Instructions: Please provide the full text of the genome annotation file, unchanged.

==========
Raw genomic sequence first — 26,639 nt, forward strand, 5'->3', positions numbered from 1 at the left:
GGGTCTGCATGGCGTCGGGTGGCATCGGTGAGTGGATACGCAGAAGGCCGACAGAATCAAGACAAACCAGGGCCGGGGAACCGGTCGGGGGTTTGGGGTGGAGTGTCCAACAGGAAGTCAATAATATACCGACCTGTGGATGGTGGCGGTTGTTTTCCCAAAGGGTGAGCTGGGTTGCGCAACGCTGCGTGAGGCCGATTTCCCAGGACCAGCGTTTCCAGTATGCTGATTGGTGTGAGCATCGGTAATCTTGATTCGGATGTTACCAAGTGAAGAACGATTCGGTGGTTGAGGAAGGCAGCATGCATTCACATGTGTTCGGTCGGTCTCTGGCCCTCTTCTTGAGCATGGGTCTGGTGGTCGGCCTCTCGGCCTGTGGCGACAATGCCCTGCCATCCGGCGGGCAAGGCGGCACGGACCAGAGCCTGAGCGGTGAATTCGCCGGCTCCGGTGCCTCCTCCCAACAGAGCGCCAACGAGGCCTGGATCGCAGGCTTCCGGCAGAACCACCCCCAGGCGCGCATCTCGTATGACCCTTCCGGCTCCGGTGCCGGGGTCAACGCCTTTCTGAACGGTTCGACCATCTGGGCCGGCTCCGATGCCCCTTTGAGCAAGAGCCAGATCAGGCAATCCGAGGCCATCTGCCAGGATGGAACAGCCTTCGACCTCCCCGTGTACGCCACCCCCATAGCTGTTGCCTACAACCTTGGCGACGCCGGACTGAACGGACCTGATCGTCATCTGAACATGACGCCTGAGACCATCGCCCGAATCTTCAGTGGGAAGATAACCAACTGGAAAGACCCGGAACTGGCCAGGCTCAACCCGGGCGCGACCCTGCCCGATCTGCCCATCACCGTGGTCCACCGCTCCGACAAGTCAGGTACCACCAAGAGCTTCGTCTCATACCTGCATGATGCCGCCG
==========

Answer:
Raw genomic sequence first — 26,639 nt, forward strand, 5'->3', positions numbered from 1 at the left:
GGGTCTGCATGGCGTCGGGTGGCATCGGTGAGTGGATACGCAGAAGGCCGACAGAATCAAGACAAACCAGGGCCGGGGAACCGGTCGGGGGTTTGGGGTGGAGTGTCCAACAGGAAGTCAATAATATACCGACCTGTGGATGGTGGCGGTTGTTTTCCCAAAGGGTGAGCTGGGTTGCGCAACGCTGCGTGAGGCCGATTTCCCAGGACCAGCGTTTCCAGTATGCTGATTGGTGTGAGCATCGGTAATCTTGATTCGGATGTTACCAAGTGAAGAACGATTCGGTGGTTGAGGAAGGCAGCATGCATTCACATGTGTTCGGTCGGTCTCTGGCCCTCTTCTTGAGCATGGGTCTGGTGGTCGGCCTCTCGGCCTGTGGCGACAATGCCCTGCCATCCGGCGGGCAAGGCGGCACGGACCAGAGCCTGAGCGGTGAATTCGCCGGCTCCGGTGCCTCCTCCCAACAGAGCGCCAACGAGGCCTGGATCGCAGGCTTCCGGCAGAACCACCCCCAGGCGCGCATCTCGTATGACCCTTCCGGCTCCGGTGCCGGGGTCAACGCCTTTCTGAACGGTTCGACCATCTGGGCCGGCTCCGATGCCCCTTTGAGCAAGAGCCAGATCAGGCAATCCGAGGCCATCTGCCAGGATGGAACAGCCTTCGACCTCCCCGTGTACGCCACCCCCATAGCTGTTGCCTACAACCTTGGCGACGCCGGACTGAACGGACCTGATCGTCATCTGAACATGACGCCTGAGACCATCGCCCGAATCTTCAGTGGGAAGATAACCAACTGGAAAGACCCGGAACTGGCCAGGCTCAACCCGGGCGCGACCCTGCCCGATCTGCCCATCACCGTGGTCCACCGCTCCGACAAGTCAGGTACCACCAAGAGCTTCGTCTCATACCTGCATGATGCCGCCG